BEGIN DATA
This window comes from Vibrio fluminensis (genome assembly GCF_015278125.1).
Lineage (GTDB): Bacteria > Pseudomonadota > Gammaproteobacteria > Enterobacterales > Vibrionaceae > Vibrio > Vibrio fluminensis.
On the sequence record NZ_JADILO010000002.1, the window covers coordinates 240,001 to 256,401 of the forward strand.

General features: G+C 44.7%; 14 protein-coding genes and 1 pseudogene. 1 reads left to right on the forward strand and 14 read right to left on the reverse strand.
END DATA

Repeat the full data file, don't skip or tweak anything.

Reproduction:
This window comes from Vibrio fluminensis (genome assembly GCF_015278125.1).
Lineage (GTDB): Bacteria > Pseudomonadota > Gammaproteobacteria > Enterobacterales > Vibrionaceae > Vibrio > Vibrio fluminensis.
On the sequence record NZ_JADILO010000002.1, the window covers coordinates 240,001 to 256,401 of the forward strand.

General features: G+C 44.7%; 14 protein-coding genes and 1 pseudogene. 1 reads left to right on the forward strand and 14 read right to left on the reverse strand.